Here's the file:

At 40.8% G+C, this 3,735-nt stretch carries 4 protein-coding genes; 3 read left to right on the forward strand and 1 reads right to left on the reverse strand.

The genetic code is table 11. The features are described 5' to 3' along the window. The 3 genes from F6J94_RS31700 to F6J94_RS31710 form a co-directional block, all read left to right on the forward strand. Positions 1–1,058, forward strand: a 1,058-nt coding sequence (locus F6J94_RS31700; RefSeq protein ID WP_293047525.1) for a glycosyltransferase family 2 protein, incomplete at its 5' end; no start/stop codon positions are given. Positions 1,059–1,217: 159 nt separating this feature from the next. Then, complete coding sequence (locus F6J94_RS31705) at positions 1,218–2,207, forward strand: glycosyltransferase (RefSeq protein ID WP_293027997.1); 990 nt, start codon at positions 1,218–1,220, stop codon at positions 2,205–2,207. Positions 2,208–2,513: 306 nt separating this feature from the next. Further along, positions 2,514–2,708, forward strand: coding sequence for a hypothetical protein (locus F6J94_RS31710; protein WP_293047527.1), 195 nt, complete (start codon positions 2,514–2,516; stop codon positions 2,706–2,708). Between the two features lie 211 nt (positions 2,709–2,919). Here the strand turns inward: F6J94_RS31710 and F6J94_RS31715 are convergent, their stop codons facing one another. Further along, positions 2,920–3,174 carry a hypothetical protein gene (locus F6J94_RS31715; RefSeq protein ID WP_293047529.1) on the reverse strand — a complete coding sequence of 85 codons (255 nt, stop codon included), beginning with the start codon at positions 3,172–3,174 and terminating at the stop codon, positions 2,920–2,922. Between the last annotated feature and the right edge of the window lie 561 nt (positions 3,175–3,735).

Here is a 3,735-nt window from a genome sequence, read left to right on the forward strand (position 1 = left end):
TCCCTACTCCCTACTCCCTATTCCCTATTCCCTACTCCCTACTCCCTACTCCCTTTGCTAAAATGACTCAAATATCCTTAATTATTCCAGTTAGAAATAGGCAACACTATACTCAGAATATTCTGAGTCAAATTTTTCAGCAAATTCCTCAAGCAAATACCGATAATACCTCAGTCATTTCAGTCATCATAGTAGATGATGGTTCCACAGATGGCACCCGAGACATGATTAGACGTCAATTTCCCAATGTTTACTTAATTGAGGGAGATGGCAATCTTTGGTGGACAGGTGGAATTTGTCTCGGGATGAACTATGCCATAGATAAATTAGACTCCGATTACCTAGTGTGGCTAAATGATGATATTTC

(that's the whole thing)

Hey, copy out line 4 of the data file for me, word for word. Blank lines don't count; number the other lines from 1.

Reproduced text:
TCCCTACTCCCTACTCCCTATTCCCTATTCCCTACTCCCTACTCCCTACTCCCTTTGCTAAAATGACTCAAATATCCTTAATTATTCCAGTTAGAAATAGGCAACACTATACTCAGAATATTCTGAGTCAAATTTTTCAGCAAATTCCTCAAGCAAATACCGATAATACCTCAGTCATTTCAGTCATCATAGTAGATGATGGTTCCACAGATGGCACCCGAGACATGATTAGACGTCAATTTCCCAATGTTTACTTAATTGAGGGAGATGGCAATCTTTGGTGGACAGGTGGAATTTGTCTCGGGATGAACTATGCCATAGATAAATTAGACTCCGATTACCTAGTGTGGCTAAATGATGATATTTC